A Department of Homeland Security Center of Excellence led by the University of Maryland

In training the next generation of scholars and practitioners, START offers its students a chance to publish their work on this blog.

Finding a passion through terrorism studies

Finding a passion through terrorism studies

Friday, December 20, 2013

Alexandra Walsh, PIRUS Project Intern

Spring and Summer 2013

University of Maryland, College Park


When I came to the University of Maryland in fall 2010, I had no idea what I wanted to do with my life. In high school I was a good student, but wasn’t truly passionate about any one subject. I entered UMD as a Letters and Sciences student, meaning I hadn’t decided on a major, and declared my government and politics (GVPT) major in spring 2011. After researching the different departments and taking a wide range of course topics, I figured that GVPT would be a good fit.

I began taking classes about international relations and the Middle East, and I realized that all I was interested in was conflict, particularly terrorism. I’m from New York, and I remember 9/11 very well. In spring 2012, I applied for the Global Terrorism Minor program through START. It was the best decision I’ve made at UMD. I have found my passion in life, and I couldn’t imagine spending my semesters taking a different course load.

Although I finally found my niche, my parents, family and friends still asked about what I was going to do with my degree. I knew that my next step was to get an internship. Where else would I apply but START? I researched the different areas of research and applied to the Individual Radicalization (now called PIRUS) project in the Special Projects division, and I began interning at START in January 2013. On a typical day, I will research an extremist group looking for names of prominent members to add to a list of both violent and nonviolent radicals in the United States. I will then research individuals and determine if they meet the criteria for the dataset. The most important thing I have learned at START is how to conduct research. I know I will use these skills later in life.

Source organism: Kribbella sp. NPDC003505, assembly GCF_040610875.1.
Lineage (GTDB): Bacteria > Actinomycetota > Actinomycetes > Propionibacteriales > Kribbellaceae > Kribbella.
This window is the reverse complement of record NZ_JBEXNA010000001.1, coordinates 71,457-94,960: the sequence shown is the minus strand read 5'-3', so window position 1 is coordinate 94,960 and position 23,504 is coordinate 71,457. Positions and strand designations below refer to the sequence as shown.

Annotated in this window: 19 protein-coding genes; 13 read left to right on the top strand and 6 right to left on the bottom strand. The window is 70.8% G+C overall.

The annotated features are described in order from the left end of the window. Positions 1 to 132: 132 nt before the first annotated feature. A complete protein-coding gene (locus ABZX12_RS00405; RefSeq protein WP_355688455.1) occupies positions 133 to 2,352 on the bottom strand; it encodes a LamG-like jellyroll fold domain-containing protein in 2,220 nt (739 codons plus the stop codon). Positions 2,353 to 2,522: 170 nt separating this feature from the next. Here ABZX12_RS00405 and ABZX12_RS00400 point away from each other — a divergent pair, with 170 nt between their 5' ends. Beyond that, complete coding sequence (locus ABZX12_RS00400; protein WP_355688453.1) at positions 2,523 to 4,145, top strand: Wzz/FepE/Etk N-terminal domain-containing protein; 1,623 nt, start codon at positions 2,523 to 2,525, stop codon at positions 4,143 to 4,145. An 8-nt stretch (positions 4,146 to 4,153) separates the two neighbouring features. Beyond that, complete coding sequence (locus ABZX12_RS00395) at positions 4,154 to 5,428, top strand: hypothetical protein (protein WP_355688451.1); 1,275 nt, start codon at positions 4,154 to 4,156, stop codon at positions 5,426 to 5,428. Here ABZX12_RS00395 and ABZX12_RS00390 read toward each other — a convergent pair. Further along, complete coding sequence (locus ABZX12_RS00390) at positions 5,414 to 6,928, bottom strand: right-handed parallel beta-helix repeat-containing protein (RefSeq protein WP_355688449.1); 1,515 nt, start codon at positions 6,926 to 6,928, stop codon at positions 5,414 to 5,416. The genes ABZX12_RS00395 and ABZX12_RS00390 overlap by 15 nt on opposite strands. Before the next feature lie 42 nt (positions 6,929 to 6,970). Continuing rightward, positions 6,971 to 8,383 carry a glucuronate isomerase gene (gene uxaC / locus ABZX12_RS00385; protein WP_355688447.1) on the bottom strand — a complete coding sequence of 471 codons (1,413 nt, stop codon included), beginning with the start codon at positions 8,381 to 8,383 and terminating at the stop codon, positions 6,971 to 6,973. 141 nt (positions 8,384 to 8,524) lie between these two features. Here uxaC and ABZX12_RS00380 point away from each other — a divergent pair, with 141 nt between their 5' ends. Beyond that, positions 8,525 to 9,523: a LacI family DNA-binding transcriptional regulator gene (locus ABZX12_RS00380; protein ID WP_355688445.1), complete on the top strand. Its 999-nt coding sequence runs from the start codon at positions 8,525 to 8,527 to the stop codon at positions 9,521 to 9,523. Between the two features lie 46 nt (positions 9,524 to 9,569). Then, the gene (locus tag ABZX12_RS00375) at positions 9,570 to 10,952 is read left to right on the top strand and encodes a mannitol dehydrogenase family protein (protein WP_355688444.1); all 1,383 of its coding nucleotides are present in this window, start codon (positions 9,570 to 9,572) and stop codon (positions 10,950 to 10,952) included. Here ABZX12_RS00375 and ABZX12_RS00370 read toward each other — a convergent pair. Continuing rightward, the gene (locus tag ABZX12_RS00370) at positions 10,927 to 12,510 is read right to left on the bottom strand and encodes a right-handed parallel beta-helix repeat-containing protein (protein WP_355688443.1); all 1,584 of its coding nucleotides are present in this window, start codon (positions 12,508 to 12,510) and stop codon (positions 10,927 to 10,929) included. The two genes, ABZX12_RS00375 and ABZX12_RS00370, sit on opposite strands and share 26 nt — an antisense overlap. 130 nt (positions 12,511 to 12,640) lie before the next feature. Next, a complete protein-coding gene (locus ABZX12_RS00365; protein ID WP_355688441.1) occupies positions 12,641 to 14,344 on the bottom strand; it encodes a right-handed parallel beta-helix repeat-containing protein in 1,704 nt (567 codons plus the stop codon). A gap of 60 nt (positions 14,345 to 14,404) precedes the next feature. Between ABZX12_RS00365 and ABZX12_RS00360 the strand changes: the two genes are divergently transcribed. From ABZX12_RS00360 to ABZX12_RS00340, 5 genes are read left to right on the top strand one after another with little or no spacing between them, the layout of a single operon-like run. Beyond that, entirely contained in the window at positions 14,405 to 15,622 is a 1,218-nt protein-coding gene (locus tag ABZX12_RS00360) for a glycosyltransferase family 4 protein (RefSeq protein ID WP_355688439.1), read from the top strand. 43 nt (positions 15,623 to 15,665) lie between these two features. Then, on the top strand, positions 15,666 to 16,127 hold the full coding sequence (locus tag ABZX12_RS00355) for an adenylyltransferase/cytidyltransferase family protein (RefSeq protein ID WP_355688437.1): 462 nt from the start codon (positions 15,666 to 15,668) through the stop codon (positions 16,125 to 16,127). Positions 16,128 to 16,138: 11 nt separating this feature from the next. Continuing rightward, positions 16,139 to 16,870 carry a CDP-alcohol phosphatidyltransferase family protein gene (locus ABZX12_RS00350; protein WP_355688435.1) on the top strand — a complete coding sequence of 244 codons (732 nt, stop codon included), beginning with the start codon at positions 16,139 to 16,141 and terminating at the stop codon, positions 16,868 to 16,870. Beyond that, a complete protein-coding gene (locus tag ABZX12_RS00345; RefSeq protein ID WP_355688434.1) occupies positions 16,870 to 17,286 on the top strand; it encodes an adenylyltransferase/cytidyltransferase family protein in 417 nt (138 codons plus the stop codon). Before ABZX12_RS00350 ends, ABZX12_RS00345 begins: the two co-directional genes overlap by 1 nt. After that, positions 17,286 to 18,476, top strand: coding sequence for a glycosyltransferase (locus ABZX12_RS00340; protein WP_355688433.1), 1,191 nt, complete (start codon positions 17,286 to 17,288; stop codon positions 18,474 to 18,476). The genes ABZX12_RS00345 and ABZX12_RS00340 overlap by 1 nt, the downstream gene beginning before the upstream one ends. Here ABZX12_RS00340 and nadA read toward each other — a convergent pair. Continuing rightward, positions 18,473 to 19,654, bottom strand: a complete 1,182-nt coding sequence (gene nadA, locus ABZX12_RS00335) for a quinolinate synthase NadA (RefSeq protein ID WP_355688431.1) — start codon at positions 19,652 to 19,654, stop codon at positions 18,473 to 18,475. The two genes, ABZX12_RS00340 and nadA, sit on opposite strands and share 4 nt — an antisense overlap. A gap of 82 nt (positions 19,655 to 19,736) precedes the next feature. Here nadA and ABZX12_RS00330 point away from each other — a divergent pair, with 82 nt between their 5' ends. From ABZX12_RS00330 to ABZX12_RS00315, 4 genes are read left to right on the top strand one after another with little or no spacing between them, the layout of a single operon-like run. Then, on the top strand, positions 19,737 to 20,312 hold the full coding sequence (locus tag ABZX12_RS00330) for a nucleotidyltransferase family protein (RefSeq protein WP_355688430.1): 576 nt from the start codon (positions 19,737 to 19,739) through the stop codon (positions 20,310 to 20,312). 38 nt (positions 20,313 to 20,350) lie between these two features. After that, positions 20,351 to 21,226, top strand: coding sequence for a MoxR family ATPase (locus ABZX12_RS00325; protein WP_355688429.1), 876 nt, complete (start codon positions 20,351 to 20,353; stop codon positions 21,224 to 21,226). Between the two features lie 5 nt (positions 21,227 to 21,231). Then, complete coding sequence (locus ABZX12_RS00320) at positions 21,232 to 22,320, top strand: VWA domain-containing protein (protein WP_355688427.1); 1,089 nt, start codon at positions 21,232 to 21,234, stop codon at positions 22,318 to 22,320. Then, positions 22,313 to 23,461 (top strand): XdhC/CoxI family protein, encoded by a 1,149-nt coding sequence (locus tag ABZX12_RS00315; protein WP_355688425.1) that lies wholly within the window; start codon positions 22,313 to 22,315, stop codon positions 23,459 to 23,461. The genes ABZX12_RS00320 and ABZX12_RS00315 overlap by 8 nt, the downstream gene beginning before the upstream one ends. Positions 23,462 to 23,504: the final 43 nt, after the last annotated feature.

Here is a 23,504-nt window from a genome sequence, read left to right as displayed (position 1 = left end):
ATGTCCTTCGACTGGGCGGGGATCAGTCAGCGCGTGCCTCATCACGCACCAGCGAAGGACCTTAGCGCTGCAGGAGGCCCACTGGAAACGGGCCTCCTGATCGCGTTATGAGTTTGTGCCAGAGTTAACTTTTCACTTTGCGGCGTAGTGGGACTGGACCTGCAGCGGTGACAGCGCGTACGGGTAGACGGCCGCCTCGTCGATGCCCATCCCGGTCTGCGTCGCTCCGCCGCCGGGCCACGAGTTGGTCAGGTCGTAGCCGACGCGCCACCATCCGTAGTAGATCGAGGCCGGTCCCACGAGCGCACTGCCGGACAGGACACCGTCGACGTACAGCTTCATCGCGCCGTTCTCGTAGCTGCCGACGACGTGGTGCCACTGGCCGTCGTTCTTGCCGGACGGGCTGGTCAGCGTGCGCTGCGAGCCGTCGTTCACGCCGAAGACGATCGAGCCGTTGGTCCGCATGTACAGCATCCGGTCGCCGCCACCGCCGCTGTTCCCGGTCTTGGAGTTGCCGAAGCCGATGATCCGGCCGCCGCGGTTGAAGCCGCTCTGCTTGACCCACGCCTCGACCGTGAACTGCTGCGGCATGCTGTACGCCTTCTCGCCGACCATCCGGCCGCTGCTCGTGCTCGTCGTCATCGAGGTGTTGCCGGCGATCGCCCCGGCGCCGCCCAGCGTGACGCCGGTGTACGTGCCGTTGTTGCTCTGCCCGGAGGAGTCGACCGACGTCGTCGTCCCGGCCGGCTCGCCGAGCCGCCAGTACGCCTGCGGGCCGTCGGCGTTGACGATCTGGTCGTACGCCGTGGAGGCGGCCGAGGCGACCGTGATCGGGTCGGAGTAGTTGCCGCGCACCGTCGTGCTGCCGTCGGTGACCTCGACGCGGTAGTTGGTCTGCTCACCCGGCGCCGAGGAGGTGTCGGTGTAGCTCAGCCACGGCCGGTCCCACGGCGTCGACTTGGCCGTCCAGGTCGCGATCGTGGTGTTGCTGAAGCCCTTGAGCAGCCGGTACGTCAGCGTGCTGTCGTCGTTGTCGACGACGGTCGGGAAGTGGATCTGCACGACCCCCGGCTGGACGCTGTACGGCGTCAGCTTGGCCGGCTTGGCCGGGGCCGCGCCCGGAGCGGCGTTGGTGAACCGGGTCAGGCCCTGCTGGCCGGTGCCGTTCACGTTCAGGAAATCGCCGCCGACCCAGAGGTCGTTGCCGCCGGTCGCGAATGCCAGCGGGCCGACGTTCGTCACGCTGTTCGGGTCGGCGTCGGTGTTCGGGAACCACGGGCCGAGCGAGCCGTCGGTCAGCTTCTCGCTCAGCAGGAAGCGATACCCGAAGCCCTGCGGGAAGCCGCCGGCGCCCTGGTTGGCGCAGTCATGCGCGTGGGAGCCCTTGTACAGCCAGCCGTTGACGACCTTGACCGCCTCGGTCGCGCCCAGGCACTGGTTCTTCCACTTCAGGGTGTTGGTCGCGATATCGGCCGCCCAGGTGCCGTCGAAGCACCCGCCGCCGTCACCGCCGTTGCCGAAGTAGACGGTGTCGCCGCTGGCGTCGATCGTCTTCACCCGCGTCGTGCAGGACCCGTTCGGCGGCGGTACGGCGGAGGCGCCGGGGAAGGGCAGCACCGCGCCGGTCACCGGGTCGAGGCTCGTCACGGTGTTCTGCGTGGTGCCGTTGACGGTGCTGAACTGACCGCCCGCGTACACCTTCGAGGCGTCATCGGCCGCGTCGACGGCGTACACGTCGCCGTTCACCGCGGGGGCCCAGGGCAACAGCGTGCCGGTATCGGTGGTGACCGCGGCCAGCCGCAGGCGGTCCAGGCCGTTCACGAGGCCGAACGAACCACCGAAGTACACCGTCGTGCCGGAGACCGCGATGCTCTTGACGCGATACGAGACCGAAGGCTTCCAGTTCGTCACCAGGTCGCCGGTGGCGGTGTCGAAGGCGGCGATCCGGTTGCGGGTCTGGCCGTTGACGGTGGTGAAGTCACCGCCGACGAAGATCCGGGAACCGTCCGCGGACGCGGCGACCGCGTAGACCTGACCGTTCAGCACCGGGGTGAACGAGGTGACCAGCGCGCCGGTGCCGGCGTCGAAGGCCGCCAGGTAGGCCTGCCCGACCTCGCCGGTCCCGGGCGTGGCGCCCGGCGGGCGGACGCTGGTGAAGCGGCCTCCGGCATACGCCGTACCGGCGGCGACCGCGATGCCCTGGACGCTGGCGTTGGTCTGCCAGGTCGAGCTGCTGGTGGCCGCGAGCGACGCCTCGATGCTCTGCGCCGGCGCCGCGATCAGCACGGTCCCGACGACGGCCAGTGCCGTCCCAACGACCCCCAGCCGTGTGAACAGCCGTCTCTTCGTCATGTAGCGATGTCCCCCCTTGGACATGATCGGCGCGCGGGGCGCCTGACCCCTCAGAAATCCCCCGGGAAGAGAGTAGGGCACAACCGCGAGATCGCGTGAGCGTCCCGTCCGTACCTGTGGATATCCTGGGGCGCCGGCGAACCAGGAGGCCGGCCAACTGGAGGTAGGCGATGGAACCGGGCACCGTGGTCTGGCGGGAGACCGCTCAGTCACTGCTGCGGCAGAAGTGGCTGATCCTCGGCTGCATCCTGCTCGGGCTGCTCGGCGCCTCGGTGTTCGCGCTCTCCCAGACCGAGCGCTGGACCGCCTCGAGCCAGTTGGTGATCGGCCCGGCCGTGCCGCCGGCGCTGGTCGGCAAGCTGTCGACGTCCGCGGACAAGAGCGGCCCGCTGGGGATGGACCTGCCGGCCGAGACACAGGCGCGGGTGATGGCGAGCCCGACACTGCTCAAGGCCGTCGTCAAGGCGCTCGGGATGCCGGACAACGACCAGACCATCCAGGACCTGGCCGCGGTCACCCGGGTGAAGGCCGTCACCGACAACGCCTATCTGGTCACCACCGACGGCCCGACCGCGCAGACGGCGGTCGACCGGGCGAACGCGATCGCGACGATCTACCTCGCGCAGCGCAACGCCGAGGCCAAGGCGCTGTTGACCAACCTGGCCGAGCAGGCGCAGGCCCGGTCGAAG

In a year I’ll be a UMD alumna. I’ll either be heading to law school to pursue a career in national security law, or I’ll be (hopefully) beginning my first “real” job. One of the hardest things about graduating will be saying goodbye to START. My experience here has led to new friends and professional connections while giving me access to cutting-edge terrorism research. Through both the Global Terrorism minor and my internship with START, I’ve learned invaluable research techniques and am more educated in all aspects of terrorism studies. If you’re interested in terrorism studies at all, I urge you to apply to their internship program and the minor (if you’re a UMD undergrad).

In furtherance of its educational and professional development mission, START invites its students to write about their research experiences with the Consortium. 

This blog represents the opinions of the author, and does not necessarily reflect the opinions of START or any office or agency of the United States Government.